So, while Peter dealt with his genetic father, his real family had his back. They even dealt with Gammora’s crazy, not-related-but-still-her-sister sister, and the two women came to an understanding. Perhaps she might not be sane, but at least she isn’t trying to kill Gammora anymore, so that’s a good thing.
Drax opened up about his family, his dead wife and kids. He spends a majority of the movie laughing, having the greatest time risking his life at every opportunity….which turns out is a LOT. He even shows Mantis overwhelming humor, at Peter’s expense of course. Drax went from stoic straight man, to stoic straight man who laughs at death and pain. Even Baby Groot snuggles into Drax for comfort during the funeral scene, all the while int he opening scene (and a few others) he was seen play hitting Drax, with no effect. Of course, this was clearly just an act, as Groot showed he could easily take on a single full-sized human if he were motivated (or mad) enough.
Overall, this movie had some amazingly fun characters, who loved each other enough to endlessly tease and poke each other. The sets were, of course, visually stunning. The backgrounds were a nod to the psychedelic style that gave birth to the characters and settings. The Stan Lee cameo showed he truly was everywhere…but left the door open as to whether or not he is a Watcher.
The comedy didn’t get in the way of the action. It enhanced it. It gave a break from the constant danger and threat, giving the audience a chance to breathe for a second, before charging head-long back into the action. It gave the actors the chance to show their characters off. Quill actually going to ask for tape in the middle of the battle – and getting replies – got laughs. And the replies from the different off-screen characters were all in-line with their characters. None of them complained about the fight being more important than the tape. None of them tole Quill to get back to the fight because they needed his help. They all trusted that what he was doing was important (even if some of the conversation could get a bit side-tracked), and that if he needed to focus on Rocket and Baby Groot, then they would just have to keep fighting without him.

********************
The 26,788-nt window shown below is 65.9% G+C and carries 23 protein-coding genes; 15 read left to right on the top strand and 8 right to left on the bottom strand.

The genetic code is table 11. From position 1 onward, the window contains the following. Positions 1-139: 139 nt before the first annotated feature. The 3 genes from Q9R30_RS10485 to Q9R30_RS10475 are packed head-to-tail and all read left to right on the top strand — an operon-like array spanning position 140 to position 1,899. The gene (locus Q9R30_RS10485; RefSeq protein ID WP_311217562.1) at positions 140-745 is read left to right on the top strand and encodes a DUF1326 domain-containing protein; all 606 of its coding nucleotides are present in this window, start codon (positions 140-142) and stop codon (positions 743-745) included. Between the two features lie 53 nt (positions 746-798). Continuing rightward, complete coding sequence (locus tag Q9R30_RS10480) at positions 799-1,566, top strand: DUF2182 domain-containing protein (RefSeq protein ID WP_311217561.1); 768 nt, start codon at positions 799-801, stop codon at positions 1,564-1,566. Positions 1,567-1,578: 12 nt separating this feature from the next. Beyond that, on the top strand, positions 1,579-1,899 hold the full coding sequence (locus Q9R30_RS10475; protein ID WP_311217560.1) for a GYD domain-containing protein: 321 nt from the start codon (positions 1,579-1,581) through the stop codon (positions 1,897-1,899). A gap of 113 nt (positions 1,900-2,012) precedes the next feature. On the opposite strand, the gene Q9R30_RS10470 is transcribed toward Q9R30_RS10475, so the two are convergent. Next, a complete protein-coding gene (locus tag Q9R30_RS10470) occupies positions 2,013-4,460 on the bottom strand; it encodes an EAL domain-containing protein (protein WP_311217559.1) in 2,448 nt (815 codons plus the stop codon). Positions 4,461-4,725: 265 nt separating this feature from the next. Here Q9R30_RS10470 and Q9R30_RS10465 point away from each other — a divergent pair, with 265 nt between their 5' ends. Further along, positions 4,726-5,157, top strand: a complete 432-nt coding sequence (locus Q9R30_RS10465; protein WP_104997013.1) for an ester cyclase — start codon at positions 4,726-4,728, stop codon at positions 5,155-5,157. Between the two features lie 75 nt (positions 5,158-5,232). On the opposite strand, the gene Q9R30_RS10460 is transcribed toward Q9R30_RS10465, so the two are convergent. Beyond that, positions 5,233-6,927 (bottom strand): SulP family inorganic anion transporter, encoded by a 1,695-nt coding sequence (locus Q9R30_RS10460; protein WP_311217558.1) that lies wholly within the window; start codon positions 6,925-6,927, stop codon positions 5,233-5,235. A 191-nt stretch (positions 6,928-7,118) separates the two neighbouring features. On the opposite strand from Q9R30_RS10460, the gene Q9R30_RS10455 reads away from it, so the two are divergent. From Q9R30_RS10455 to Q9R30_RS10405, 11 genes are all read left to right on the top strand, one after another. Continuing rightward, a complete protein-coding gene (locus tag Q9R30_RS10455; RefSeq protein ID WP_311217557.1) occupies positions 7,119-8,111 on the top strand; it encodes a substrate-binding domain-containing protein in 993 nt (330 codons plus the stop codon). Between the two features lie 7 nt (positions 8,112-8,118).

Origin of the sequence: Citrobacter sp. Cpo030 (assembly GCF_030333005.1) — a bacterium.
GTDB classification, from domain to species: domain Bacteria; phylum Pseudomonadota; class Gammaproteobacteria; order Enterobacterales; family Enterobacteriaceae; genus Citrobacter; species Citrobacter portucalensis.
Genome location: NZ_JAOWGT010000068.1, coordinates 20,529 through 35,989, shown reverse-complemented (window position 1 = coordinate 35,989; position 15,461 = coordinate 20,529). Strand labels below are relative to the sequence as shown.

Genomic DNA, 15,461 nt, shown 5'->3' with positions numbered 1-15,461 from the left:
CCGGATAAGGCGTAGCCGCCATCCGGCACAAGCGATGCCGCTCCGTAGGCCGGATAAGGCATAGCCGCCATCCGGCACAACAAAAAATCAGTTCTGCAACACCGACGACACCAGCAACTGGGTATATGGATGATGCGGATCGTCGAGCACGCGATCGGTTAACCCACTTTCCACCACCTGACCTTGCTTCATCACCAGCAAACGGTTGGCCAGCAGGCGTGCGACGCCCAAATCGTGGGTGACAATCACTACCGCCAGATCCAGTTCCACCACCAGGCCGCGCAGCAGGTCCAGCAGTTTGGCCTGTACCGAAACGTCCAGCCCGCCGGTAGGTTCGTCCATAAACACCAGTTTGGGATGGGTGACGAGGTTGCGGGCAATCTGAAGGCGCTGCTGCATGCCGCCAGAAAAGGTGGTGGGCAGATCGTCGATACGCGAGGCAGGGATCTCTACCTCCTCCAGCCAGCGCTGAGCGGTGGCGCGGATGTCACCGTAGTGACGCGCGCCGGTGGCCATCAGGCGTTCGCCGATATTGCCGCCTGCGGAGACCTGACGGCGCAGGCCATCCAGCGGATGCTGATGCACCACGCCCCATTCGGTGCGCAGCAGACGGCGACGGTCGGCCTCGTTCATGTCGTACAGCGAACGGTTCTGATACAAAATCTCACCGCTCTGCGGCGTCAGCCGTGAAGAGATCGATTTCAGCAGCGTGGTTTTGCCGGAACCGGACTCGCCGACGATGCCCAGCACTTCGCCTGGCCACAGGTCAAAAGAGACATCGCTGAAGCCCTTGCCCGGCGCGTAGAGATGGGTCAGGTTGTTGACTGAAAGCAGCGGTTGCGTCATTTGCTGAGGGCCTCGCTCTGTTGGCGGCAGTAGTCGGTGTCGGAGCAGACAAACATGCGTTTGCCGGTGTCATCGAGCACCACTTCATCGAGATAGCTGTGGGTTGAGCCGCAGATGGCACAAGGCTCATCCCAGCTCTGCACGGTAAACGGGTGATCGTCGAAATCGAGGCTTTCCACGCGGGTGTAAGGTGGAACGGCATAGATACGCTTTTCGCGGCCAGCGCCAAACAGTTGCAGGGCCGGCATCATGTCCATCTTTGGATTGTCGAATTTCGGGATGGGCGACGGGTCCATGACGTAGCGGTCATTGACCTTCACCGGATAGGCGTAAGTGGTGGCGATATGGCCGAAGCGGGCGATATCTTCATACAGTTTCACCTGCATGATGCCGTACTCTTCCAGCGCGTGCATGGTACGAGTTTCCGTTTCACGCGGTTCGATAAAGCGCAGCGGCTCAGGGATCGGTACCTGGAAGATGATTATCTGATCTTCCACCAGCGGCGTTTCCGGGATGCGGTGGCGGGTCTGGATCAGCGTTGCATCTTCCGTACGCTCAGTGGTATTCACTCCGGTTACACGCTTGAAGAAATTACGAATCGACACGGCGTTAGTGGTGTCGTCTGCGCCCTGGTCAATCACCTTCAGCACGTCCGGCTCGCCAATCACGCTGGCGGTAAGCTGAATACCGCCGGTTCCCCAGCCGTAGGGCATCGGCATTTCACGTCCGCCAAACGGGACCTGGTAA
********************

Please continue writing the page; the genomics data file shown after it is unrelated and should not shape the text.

The cameos were also a fun part of the movie. Some of them were characters I didn’t recognize until I got home and read about the easter eggs. All of the ‘Original Ravagers”, the Ravager leaders, were all comic book members of the Guardians of the Galaxy. We already knew Yondu as a Ravager, and he was also an original Guardians character, so it looks like the entire Ravager leadership is made up of original Guardians.
Stallone’s Ravager captain is a character who is better known as “Starhawk”. Michelle Yeoh played a character named Aleta, who was also part of the Starhawk character (a merged character, like Firestorm from DC). There was a crystalline man, Martinex, played by Michael Rosenbaum. There is a large black man, known as Charlie-27, played by Ving Rhames. The hardest cameo of all was, the robotic severed head called Mainframe, and was played by Miley Cyrus. The last cameo wasn’t so much an actor as a character. The most interesting former Guardian, though, was the guy in all red, who didn’t speak, but only gave his thumbs up. His name is named Krugarr, and he was using magic to reply to Starhawk. The symbols around his hands, the entire visual effect of his magic was identical to the Dr. Strange aesthetic, keeping in line that magic is constant across the galaxy.
They even managed to get David Hasslehoff in the movie for a couple of cameos.
And in typical manner, Marvel left the audience in their seats through the full credits. Several follow up scenes were amusing, of course, but mostly had impact on the huge comic book nerds who stuck around to watch them. Especially the final scene, where she names the ‘Perfect Being’ Adam. Pretty important character for the Infinity Stone plotline they’re building up to in the Avengers movie.
The best part of this, I think, is how it’s not tied down by any of the other Marvel projects. because it’s so far from Earth, it was free to do almost anything, and go nearly anywhere. When it does finally tie back to earth, it’s going to seem so plain, and boring against the city backgrounds.
Maybe I’m a touch biased, but I love the space backgrounds they get to play with in this franchise.